Monday, May 24, 2010

Threads of God's Grace Series by Louise M. Gouge

Hi readers, Annette here. Hope you've had a good weekend and your writing is going well. Please welcome back Louise M. Gouge for her next installment. She does such a great job of introducing her topic, I'll leave that for her. *grin*

Threads of God's Grace
Woven Through Time: Part III

by Louise M. Gouge

This is the third installment in my four-part series on Manuscript Monday, in which I describe my tagline: “Threads of God’s grace woven through time.” In Part 1, I discussed the Plot thread that forms the “warp” for the tapestry of our story. In Part 2, I talked about first thread of “weft,” Emotions, in which the hero and heroine overcome some inner emotional difficulty and let love triumph. The remaining two threads, romantic and spiritual, make up the final “weft” that we weave through the plot to bring our story to life.

Obviously, a romance novel involves a hero and heroine falling in love at some point in the story, facing conflicts, overcoming adversities, and at last living Happily Ever After (HEA). From their meeting near the beginning of the story (some editors prefer the very first paragraph of Chapter One) until the end of the tale, the hero and heroine move closer and closer to each other until they admit their undying devotion to one another. The point at which they make this admission and how they get there varies from one story to the next.

When I was growing up, John Wayne was an iconic movie hero. My favorite Wayne films were those in which he and Maureen O’Hara sparred with each other for nearly the whole movie before admitting their love for each other. In much romantic fiction, that seems to be the favorite set-up. Woman meets man; man meets woman. Woman hates man; man hates woman. Each is out to destroy the other’s chance to reach a goal. Over time, the romantic and emotional threads weave in and out of the plot until their previously opposing goals are resolved, changed, or set aside, and the couple falls in love.

But that’s not the only way to write a romance. Sometimes the hero and heroine hit it off right from the start. They both rush into traffic to save a kitten, thereby meeting another animal lover. They both picket in front of a business with unfair labor practices and find someone else who loves to champion the underdog. This might make it tricky for the author to find opposing goals for her characters, but it can be done. Perhaps the conflict must come from another source. Or the characters discover another part of their lives (maybe in the past) that makes a romance between them impossible. The world is wide open to possibilities if a writer gives herself permission to try something new. The only thing that must happen is this: In the end, the hero and heroine have overcome impossible odds, both internal and external, they are openly in love, and they are committed to each other forever. Many readers are especially happy if the couple has a wedding in the last chapter or the Epilogue.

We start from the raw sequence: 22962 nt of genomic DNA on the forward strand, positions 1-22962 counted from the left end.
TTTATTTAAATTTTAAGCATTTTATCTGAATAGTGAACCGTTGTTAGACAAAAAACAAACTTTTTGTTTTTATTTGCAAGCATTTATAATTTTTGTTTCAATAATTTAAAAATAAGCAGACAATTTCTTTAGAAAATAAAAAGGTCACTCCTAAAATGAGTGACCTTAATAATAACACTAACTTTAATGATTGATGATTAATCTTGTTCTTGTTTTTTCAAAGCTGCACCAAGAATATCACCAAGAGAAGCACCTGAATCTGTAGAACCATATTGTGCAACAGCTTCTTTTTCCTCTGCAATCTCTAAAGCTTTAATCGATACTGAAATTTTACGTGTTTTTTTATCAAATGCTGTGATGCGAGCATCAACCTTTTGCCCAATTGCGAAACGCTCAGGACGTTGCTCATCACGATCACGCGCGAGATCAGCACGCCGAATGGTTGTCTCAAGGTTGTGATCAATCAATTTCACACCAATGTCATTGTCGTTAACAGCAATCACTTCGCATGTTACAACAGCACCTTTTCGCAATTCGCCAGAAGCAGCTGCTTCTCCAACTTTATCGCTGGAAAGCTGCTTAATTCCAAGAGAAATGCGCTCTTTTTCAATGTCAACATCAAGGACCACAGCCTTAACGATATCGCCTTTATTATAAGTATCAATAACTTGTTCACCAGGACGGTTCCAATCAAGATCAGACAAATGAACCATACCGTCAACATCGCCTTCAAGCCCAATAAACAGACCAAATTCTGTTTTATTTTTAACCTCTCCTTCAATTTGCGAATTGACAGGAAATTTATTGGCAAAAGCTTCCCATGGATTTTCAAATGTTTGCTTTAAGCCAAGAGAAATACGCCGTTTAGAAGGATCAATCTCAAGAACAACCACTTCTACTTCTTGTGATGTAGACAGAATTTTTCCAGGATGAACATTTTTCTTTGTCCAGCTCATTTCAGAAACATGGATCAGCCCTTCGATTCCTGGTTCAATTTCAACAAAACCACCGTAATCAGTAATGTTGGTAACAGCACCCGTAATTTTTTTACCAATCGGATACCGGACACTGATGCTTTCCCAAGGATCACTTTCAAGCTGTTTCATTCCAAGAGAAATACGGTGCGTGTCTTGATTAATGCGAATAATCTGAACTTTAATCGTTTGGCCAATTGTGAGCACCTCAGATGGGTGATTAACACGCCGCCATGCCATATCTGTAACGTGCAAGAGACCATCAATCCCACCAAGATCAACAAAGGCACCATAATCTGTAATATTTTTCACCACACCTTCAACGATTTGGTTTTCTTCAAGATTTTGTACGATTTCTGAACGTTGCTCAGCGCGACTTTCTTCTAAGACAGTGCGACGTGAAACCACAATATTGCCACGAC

With the threads of emotions and romance woven into the plot, what else could possibly be necessary to make up a compelling story? For the Christian author, there is always the option to add a spiritual thread. Next Monday, I’ll address this topic.


Torn between love and duty, American Patriot James Templeton must deny his heart to help win his country's freedom. Templeton's orders from General Washington are clear. His target: Lord Bennington, a member of George III's Privy Council. The assignment: find Bennington's war plans. The risks: the future of the East Florida Colony, Jamie's life...and his heart. In spite of the dangers of their hopeless situation, he's fallen in love with Lady Marianne Moberly, Lord Bennington's daughter. Desperate to protect his country, Jamie carries out his orders with a heavy heart. But Marianne's persistence is a challenge he never expected. With love and faith, they must navigate troubled waters to win their future together.
Steeple Hill Love Inspired Historical, March 2010, ISBN: 13-978-0-373-82832-6
Available at,,

Award-winning Florida author Louise M. Gouge has been married to David Gouge for 45 years. They have four grown children and six grandchildren. Louise earned her BA in English/Creative Writing at the University of Central Florida in Orlando and her Master of Liberal Studies degree at Rollins College in Winter Park, Florida. The author of nine books, Louise is also an adjunct professor of English and Humanities at Valencia Community College in Kissimmee, Florida. Her favorite Bible verse is “He shall choose our inheritance for us” (Psalm 47:4), a testimony to her belief that God has chosen a path for each believer. To seek that path and to trust His wisdom is to find the greatest happiness in life. Web site and blog:

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